Monday, September 26, 2011

Going on a grub worm hunt

Grub worms are the bane of any lawn. Around my lawn--and in my flowerbeds--they're ubiquitous. All I usually have to do to find one is dig a hole for a new plant.

Since this isn't the season for sprucing up my high-temperature-devasted flowerbeds, why would I be hunting for grub worms?

The answer is simple: we have an armadillo and it is time he went away. I'm going trapping and I need bait.

I first noticed a disturbance in my front flowerbeds about two-three weeks ago. There were holes and they weren't cat-potty holes. An armadillo was after my tulip and daffodil bulbs and if the number of holes are any indication, I will not have any bulbs left from last spring to enhance my next spring. I usually replant the tulips anyway, but I have (had?) so many daffodils. Hundreds. Really.

Obviously, I needed to do something about Mr. Armadillo, so I used my late neighbor's old wives' tale cure-all: blood meal. I sprinkled it liberally around the area and all seemed to be well until it wore off and there were holes again. More blood meal and this time it wasn't a week before there were more holes. Someone must have developed an immunity to it. Except now, instead of merely being in the flowerbeds, he'd branched out to the front lawn. It looked like a divot-pocked golf green. (Except the 60+ days of over 100 degrees have pretty well taken care of most green in our lawn, no matter the sprinkler system.)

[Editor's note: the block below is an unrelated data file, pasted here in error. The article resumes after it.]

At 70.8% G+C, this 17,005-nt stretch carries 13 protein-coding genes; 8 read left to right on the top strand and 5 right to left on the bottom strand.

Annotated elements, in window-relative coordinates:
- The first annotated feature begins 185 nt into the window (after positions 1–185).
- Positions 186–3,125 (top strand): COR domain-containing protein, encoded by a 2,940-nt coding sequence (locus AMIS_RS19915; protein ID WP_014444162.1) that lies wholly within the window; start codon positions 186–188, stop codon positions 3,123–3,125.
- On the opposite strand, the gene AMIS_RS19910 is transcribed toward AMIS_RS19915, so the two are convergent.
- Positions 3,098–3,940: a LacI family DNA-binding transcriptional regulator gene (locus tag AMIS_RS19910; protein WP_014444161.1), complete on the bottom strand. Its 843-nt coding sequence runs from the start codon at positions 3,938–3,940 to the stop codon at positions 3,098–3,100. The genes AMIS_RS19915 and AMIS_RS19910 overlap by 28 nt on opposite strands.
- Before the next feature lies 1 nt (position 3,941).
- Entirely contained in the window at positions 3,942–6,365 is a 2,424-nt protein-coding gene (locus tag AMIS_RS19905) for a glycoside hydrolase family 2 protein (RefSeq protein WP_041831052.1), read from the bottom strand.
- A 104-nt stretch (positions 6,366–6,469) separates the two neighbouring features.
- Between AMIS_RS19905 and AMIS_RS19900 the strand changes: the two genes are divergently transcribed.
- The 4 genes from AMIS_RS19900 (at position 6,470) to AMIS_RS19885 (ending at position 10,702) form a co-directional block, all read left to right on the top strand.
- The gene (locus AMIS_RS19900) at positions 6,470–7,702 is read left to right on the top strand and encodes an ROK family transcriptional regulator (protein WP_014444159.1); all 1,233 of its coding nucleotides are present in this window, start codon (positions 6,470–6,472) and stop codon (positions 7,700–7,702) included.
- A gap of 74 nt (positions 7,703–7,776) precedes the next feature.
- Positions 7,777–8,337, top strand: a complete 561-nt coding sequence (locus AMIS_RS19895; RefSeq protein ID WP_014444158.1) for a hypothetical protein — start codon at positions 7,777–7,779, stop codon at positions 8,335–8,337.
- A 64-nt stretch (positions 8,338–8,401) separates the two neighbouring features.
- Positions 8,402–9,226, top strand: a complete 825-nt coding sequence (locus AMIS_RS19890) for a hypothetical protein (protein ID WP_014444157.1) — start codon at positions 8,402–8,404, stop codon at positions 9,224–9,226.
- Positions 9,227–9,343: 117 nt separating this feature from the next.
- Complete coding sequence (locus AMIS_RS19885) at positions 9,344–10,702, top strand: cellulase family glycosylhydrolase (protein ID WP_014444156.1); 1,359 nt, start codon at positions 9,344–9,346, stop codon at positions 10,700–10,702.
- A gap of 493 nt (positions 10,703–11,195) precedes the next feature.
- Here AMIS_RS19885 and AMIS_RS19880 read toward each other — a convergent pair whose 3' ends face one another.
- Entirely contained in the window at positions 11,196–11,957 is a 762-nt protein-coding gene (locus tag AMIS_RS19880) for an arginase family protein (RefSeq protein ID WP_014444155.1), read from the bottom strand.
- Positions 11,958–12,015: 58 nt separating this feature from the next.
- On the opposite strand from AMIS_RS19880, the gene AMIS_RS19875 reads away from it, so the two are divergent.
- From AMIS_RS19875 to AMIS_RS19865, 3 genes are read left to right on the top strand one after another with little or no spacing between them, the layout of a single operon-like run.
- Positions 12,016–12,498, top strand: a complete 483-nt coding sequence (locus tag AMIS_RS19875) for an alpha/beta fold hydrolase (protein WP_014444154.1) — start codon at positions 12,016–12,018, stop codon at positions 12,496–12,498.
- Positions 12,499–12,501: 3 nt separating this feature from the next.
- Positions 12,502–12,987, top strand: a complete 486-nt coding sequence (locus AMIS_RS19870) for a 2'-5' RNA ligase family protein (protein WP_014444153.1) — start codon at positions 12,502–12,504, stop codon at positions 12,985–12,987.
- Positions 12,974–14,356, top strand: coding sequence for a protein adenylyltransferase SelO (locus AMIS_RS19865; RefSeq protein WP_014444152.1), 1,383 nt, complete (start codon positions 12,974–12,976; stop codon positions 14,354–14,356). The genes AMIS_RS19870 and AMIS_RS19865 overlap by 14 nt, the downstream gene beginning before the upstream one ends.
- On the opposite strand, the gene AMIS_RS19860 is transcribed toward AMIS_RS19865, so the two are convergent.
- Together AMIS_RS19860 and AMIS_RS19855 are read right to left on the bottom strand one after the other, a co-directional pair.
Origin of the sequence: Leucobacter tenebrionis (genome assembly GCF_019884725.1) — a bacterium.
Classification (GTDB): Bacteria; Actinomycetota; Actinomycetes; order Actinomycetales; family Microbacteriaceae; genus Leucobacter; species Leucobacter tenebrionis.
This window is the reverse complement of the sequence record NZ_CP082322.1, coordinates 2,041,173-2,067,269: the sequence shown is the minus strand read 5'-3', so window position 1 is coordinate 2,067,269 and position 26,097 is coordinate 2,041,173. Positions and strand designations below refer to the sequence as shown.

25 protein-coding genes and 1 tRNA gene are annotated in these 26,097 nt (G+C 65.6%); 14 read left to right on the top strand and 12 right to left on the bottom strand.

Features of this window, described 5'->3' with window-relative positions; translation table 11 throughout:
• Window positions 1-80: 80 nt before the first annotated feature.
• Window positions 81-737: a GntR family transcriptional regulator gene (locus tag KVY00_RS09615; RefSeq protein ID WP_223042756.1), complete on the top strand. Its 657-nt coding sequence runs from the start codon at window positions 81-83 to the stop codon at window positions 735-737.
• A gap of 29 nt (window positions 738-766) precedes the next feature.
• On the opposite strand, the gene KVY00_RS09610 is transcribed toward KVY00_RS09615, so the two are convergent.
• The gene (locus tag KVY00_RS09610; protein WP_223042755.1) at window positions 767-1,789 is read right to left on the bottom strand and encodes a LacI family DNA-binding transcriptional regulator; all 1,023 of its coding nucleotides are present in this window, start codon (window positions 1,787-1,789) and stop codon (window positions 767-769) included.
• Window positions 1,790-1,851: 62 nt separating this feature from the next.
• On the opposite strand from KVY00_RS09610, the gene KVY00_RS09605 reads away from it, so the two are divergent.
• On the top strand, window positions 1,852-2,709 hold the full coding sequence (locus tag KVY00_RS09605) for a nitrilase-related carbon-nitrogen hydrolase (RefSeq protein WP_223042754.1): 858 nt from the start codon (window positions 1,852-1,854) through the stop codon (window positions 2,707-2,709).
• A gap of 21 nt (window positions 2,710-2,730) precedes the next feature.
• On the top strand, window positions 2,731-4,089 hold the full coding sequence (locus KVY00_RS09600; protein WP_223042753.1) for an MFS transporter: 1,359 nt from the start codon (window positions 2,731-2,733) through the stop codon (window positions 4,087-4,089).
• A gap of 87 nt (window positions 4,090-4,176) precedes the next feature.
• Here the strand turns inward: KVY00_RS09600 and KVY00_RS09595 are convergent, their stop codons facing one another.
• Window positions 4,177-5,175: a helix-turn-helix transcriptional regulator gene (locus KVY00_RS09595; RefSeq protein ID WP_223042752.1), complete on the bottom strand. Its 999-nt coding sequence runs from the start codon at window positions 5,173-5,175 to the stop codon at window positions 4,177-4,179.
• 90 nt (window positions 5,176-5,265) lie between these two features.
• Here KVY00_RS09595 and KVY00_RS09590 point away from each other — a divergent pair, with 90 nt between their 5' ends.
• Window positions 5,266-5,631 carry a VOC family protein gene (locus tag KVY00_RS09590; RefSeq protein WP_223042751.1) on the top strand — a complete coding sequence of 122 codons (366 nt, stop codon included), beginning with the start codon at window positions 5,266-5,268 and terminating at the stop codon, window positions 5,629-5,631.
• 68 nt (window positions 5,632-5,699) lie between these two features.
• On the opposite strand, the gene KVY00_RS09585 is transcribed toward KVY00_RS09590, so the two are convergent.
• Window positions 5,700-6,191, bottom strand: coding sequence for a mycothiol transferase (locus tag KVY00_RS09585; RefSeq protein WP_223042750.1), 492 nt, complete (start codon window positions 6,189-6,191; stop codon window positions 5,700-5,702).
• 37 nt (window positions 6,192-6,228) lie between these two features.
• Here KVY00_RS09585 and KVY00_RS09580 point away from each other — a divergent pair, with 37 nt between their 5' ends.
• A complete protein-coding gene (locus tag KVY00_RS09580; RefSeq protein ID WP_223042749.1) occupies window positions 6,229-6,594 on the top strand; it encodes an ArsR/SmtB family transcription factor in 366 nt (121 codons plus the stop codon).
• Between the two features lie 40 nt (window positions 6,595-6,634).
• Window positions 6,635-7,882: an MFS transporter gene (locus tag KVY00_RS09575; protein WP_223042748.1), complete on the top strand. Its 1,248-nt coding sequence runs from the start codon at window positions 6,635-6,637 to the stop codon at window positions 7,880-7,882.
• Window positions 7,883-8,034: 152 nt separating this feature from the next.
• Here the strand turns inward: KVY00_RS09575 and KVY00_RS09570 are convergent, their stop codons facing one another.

I concluded that he'd eaten all my bulbs and was now after the grubs. Not that we mind him getting the grubs. It would have been nice for him to start there instead of the easy pickings of the flowerbeds. It would have been nicer had he covered up his holes. Good golfers repair their divots.

Despite my spouse's sympathy ("He's hungry and thirsty."), something has to be done. Perhaps he thinks all this grub-hunting is aeration?

So I went to dig grubs in the back yard where the armadillo, I think, cannot get in.

There weren't any that I could find. Instead I stumbled upon some bulbs and I hate to admit it, but that's what I've baited the trap with. My good bulbs.

He'd better be hungry and he'd better be there tonight!

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